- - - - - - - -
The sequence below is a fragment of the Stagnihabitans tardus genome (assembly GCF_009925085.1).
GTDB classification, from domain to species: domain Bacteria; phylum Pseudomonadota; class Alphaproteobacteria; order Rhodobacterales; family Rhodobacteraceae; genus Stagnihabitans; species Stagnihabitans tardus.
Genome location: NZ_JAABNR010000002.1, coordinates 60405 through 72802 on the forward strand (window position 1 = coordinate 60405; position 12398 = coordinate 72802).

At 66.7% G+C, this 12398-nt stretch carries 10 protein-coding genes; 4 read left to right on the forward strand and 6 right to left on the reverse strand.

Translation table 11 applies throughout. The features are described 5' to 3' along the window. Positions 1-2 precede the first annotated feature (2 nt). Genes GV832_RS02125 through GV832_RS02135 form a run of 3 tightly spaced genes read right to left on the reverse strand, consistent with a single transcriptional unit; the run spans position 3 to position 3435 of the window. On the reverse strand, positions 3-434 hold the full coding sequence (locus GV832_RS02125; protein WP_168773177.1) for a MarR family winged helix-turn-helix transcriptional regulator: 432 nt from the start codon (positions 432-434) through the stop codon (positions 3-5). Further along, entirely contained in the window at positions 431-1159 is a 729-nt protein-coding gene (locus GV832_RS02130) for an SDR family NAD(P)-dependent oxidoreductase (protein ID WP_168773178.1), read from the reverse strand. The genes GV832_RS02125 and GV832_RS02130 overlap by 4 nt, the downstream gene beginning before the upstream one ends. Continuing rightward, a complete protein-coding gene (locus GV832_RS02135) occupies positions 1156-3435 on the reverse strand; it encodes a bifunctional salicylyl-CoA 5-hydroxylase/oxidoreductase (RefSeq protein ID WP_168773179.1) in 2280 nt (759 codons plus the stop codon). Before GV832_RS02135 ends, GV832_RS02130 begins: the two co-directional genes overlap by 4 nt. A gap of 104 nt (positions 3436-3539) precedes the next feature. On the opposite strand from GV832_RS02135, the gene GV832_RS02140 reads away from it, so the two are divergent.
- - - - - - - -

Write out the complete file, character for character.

The sequence below is a fragment of the Stagnihabitans tardus genome (assembly GCF_009925085.1).
GTDB classification, from domain to species: domain Bacteria; phylum Pseudomonadota; class Alphaproteobacteria; order Rhodobacterales; family Rhodobacteraceae; genus Stagnihabitans; species Stagnihabitans tardus.
Genome location: NZ_JAABNR010000002.1, coordinates 60405 through 72802 on the forward strand (window position 1 = coordinate 60405; position 12398 = coordinate 72802).

At 66.7% G+C, this 12398-nt stretch carries 10 protein-coding genes; 4 read left to right on the forward strand and 6 right to left on the reverse strand.

Translation table 11 applies throughout. The features are described 5' to 3' along the window. Positions 1-2 precede the first annotated feature (2 nt). Genes GV832_RS02125 through GV832_RS02135 form a run of 3 tightly spaced genes read right to left on the reverse strand, consistent with a single transcriptional unit; the run spans position 3 to position 3435 of the window. On the reverse strand, positions 3-434 hold the full coding sequence (locus GV832_RS02125; protein WP_168773177.1) for a MarR family winged helix-turn-helix transcriptional regulator: 432 nt from the start codon (positions 432-434) through the stop codon (positions 3-5). Further along, entirely contained in the window at positions 431-1159 is a 729-nt protein-coding gene (locus GV832_RS02130) for an SDR family NAD(P)-dependent oxidoreductase (protein ID WP_168773178.1), read from the reverse strand. The genes GV832_RS02125 and GV832_RS02130 overlap by 4 nt, the downstream gene beginning before the upstream one ends. Continuing rightward, a complete protein-coding gene (locus GV832_RS02135) occupies positions 1156-3435 on the reverse strand; it encodes a bifunctional salicylyl-CoA 5-hydroxylase/oxidoreductase (RefSeq protein ID WP_168773179.1) in 2280 nt (759 codons plus the stop codon). Before GV832_RS02135 ends, GV832_RS02130 begins: the two co-directional genes overlap by 4 nt. A gap of 104 nt (positions 3436-3539) precedes the next feature. On the opposite strand from GV832_RS02135, the gene GV832_RS02140 reads away from it, so the two are divergent.